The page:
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Conservative MP binges on steak and red wine after 5 days of poverty

Let them eat steak! Conservative MP Laurie Hawn had an eye-opening experience this week, spending five days living below the poverty line with only $1.75 per day to spend on food. And that’s good. After all, Hawn represents the riding of Edmonton-Centre and one in eight Edmontonians currently live in poverty — including one in every five […]

May 2, 2015

Let them eat steak!

Conservative MP Laurie Hawn had an eye-opening experience this week, spending five days living below the poverty line with only $1.75 per day to spend on food.

And that’s good. After all, Hawn represents the riding of Edmonton-Centre and one in eight Edmontonians currently live in poverty — including one in every five children. Food Banks Canada estimates close to two million Canadians visited a food bank last year, up 24.5% since before the 2009 recession (and one-third of food bank visitors happen to be children).

So, how did Hawn mark the end of his week-long challenge — and just minutes after the deadline passed?

With a big juicy steak, prawns and what may very well be a nice, spicy glass of shiraz:

Ah. A dry choice, indeed.

But before you go and say he didn’t learn anything living a week in someone else’s shoes, consider some of the challenges Hawn faced during his week of poverty.

For example, Hawn spent the week eating “yummy but suitably cheap gruel” — that’s his description of a stew of rice, beans, lentils, peas, carrots, onions, yams and potatoes:

And that wasn’t the only challenge he learned about.

Think about the challenge of sometimes needing to store food in tupperware containers:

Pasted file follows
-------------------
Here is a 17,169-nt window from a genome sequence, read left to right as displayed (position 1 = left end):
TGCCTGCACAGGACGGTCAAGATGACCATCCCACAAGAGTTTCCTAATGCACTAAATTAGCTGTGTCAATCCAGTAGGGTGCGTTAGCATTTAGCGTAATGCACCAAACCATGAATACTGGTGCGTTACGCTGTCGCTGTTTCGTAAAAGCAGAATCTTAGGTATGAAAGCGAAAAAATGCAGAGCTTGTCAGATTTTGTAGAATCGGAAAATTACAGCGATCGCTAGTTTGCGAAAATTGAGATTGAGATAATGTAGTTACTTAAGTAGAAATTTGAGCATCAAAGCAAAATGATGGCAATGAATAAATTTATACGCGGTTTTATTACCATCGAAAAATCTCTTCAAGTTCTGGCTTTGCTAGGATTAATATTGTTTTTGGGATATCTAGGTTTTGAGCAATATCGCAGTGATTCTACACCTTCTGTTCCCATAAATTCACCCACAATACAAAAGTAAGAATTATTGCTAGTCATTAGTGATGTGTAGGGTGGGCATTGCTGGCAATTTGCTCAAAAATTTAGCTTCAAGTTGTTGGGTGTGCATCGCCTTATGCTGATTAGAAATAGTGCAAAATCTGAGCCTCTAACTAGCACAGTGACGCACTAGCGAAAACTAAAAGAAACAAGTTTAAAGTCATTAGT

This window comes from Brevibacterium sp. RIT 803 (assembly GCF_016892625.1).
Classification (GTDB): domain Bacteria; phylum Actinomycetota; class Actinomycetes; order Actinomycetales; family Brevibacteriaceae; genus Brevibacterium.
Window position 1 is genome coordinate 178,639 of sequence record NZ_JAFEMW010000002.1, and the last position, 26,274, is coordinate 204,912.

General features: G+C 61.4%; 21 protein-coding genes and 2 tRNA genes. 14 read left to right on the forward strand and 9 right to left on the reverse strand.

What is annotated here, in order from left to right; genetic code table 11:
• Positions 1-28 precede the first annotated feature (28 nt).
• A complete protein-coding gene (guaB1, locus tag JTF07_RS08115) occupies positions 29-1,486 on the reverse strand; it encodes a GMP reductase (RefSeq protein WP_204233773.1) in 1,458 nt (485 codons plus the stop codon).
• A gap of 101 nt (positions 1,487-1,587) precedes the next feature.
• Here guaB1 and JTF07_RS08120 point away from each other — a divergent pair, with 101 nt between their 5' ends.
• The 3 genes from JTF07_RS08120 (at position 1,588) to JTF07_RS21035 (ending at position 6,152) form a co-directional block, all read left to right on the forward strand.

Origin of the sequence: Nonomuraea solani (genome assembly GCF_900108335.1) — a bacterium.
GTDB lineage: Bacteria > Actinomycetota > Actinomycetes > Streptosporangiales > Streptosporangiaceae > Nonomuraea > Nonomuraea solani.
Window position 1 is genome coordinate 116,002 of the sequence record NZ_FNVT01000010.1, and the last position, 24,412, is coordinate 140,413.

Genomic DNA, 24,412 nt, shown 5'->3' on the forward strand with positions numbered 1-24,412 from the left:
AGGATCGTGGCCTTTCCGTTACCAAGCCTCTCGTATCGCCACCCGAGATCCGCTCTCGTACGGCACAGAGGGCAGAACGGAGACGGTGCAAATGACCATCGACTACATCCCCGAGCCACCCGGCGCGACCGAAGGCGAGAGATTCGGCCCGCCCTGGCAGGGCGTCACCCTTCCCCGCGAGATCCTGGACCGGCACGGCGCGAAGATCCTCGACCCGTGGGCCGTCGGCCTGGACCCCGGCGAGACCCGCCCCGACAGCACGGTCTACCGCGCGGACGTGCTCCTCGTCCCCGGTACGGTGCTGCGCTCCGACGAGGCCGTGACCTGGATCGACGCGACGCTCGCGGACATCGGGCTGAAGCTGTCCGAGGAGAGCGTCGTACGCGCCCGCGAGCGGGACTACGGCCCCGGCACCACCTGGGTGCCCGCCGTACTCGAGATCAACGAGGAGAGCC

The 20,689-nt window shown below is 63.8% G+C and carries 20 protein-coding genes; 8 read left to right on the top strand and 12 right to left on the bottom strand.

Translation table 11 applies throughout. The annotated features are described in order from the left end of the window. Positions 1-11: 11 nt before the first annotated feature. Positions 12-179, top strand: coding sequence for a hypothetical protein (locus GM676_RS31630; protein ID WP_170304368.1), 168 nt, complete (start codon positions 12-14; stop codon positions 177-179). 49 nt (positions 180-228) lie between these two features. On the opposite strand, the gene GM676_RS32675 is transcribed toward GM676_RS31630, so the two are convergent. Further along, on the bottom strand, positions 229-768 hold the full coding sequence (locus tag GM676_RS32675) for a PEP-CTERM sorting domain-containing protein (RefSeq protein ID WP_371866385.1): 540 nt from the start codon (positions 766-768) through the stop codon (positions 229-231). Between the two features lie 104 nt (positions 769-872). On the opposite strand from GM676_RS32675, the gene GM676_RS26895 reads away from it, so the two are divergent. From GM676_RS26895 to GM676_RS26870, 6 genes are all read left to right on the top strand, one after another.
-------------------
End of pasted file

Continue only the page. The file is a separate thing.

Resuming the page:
And steel-cut oats?

OMG. Can you say “boorring”???

And did you know that it’s impossible to live on $1.75 a day in the Air Canada VIP lounge?

How do these people even make ends meet?

Photo: Laurie Hawn / Twitter.

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It’s official: messing with unions messes up the middle-class

Isn’t this common sense? A new study released Friday by the Centre for Policy Alternatives shows union coverage has a concrete relationship with inequality and the health of Canada’s middle-class. The study finds that individuals and families with someone represented by unions are “far more likely to find themselves in the middle and upper-middle class.” […]

May 1, 2015

Isn’t this common sense?

A new study released Friday by the Centre for Policy Alternatives shows union coverage has a concrete relationship with inequality and the health of Canada’s middle-class.

The study finds that individuals and families with someone represented by unions are “far more likely to find themselves in the middle and upper-middle class.” On the flip side, the study notes the “decline of union density in the private sector” lines up with “trends in income inequality.”

As…